This small parish lying between those of Killaan and Killimor and to the north west of Kill-Allachtain is called in Irish Grainseach a name (which though) of frequent occurrence in Ireland does not seem to be of Irish origin, as it is not found to have been the name of any place in Ireland previously to the arrival of the Anglo Normans in the reign of Henry II. Some have supposed that Granges were Granaries or Storehouses to which the farmers brought their corn-tythes for the use of the clergy, while others have asserted that Grange was the name of the farmhouse and farm belonging to the large Monasteries, and that hence Granges were free from tythes and extra-parochial. On this subject, however, I have not as yet collected sufficient historical evidence from which to draw any positive conclusion, but I am of opinion that the


Irish had not the word until after the period of the arrival of the Anglo Normans, & that it was then applied first to the farmhouse and afterwards (extended) to the farm of the large monasteries (first) erected (in Ireland) by the Anglo-Normans, and afterwards by the Irish chiefs in imitation of them. The word could be easily formed from the Irish word Grainne, a grain, but as that word is common to the greater number of the dialects of what Pictet calls the Indo-European family, we should not be hasty in coming to the conclusion, that as the (ancient) Irish had the word Grainne {granum} they also had the derivative Grainseach until we shall be able to write the history and genealogy of the word from authentic written monuments.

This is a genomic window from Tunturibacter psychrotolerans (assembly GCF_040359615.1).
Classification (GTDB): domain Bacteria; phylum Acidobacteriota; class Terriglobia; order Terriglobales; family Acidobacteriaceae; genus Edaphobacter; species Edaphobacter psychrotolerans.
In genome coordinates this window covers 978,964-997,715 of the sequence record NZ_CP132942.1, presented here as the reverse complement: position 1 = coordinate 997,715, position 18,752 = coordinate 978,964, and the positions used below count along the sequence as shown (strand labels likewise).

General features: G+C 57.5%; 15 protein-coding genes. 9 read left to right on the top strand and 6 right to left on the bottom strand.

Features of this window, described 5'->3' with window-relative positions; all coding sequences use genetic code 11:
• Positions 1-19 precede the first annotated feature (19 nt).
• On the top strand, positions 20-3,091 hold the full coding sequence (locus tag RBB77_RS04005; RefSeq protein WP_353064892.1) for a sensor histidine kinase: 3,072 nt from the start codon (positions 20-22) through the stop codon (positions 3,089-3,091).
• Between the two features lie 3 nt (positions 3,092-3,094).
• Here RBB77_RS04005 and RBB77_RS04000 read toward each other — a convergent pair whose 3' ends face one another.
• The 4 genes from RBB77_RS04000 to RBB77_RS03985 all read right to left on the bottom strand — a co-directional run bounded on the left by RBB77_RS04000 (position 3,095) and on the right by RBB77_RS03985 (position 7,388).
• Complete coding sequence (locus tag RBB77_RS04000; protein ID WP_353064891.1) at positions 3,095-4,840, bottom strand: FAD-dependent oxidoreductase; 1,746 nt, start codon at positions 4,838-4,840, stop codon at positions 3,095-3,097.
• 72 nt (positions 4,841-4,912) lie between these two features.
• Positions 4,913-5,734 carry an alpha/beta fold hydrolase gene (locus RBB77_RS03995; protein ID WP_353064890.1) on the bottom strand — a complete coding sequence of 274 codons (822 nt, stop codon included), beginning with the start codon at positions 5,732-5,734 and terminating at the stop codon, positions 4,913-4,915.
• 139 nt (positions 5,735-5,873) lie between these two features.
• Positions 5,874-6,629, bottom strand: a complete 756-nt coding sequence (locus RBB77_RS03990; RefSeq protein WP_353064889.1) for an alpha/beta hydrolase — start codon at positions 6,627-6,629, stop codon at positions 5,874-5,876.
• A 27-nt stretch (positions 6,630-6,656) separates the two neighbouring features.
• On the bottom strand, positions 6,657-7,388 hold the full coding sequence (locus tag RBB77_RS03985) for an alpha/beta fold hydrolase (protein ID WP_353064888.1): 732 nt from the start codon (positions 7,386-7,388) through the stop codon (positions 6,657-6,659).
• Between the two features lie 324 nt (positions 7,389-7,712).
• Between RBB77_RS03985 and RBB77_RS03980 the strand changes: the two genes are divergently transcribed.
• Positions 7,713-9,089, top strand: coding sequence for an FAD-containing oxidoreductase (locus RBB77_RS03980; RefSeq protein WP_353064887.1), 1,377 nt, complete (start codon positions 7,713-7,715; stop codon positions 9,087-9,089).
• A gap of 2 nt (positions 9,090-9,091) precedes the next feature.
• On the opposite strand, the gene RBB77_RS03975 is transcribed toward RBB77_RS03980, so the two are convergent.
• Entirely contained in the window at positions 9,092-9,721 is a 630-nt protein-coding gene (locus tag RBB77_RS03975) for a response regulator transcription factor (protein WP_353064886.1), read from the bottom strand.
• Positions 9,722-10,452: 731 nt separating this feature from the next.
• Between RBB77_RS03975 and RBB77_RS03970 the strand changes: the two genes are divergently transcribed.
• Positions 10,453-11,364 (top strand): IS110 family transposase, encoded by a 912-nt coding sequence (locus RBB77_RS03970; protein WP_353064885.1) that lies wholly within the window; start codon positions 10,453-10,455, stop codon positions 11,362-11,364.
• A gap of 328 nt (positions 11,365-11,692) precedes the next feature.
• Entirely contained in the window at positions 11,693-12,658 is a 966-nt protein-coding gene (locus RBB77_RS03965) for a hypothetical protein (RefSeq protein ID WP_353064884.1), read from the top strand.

It is very curious that the present oral tradition refers the (erection of the) churches, called Granges to the primitive age


of the Irish church. Thus the church of Grange in the parish of Killererin is said to be the third oldest, in Ireland, and even this (church of) Grange is referred (to a period) so far back as the fourth century, which is ridiculous. No part however of this church remains, so that the antiquarian can pronounce no opinion on the accuracy of the tradition from an existing monument, which is always the surest clue to the age and history of churches. A certain professor of anatomy and physiology in Dublin does not believe in ghosts because he cannot dissect them {let him try his knife at Oxygen gas or electricity} and I intend to follow his example as far as old churches are concerned, for I will not believe in their antiquity until I see their features.